The best sections of this study examine Grand Rapids’ role in the development of steamboat navigation on Lake Winnipeg and the Saskatchewan River in the period between about 1872 and 1896 and the beginnings of a commercial fishery on Lake Winnipeg in the late nineteenth and early twentieth centuries. In both of these sections McCarthy supplemented archival and secondary source material with interviews with present and former residents of the community, and these add a valuable dimension of social history to her work. They constitute the core of this study and probably represent the sections of this work which will most interest other researchers.

Unfortunately a local focus on such matters somewhat obscures the larger significance of these businesses in the history of the development of Northern Manitoba. In both cases the extravagant hopes for the future of Grand Rapids never materialized: not as a result of lack of effort or energy or even resources but because economic and political decisions affecting Northern Manitoba’s development have almost always been made elsewhere. Nowhere is this better illustrated than in the case of hydroelectric development which has changed the face of Grand Rapids and the surrounding area permanently. It is most unfortunate that this study pays only brief and passing attention to hydro development at Grand Rapids. This work would have seemed more complete and satisfactory had it referred to the work of scholars like James Waldram who have been studying hydroelectric development in the North, including the Grand Rapids development itself. In the long run hydro power and its socioeconomic consequences for communities like Grand Rapids are almost certainly more important than the tramway.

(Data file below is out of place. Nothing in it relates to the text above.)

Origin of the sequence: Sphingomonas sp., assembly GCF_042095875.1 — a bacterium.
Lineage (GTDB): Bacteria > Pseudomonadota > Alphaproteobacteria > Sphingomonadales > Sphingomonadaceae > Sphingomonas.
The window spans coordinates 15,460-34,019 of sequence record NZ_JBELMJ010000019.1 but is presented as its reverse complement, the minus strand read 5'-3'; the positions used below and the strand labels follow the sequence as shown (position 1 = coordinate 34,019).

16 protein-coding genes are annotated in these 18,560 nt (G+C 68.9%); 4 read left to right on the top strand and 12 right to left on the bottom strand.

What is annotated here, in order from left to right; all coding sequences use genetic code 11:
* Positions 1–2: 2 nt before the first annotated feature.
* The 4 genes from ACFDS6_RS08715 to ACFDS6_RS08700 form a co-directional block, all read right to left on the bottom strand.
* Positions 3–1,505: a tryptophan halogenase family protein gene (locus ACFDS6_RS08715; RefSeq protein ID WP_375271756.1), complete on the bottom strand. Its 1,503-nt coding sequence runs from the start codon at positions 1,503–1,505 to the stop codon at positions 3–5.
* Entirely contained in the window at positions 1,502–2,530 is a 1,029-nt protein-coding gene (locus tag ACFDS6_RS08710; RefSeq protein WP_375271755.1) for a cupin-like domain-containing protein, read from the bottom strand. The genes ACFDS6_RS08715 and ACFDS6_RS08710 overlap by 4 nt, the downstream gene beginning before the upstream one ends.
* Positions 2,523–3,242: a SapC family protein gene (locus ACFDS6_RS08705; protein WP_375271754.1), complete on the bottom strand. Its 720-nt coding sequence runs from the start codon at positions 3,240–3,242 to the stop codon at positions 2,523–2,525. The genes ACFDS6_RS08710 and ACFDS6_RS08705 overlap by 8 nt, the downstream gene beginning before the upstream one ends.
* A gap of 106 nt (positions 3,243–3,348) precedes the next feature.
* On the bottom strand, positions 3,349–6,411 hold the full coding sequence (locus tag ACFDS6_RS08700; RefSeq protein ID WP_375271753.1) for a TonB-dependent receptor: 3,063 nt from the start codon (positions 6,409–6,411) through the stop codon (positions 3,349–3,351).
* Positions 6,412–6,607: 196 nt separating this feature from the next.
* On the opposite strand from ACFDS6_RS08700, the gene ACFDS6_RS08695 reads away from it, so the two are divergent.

Overall it is to be hoped that Historic Resources will continue to publish the best of its research and that as this series continues a clearer sense of its market and purpose will emerge. In the meantime Martha McCarthy’s study of Grand Rapids stands as an interesting and useful contribution to the history of Northern Manitoba communities while at the same time underlining how much of this history remains unknown.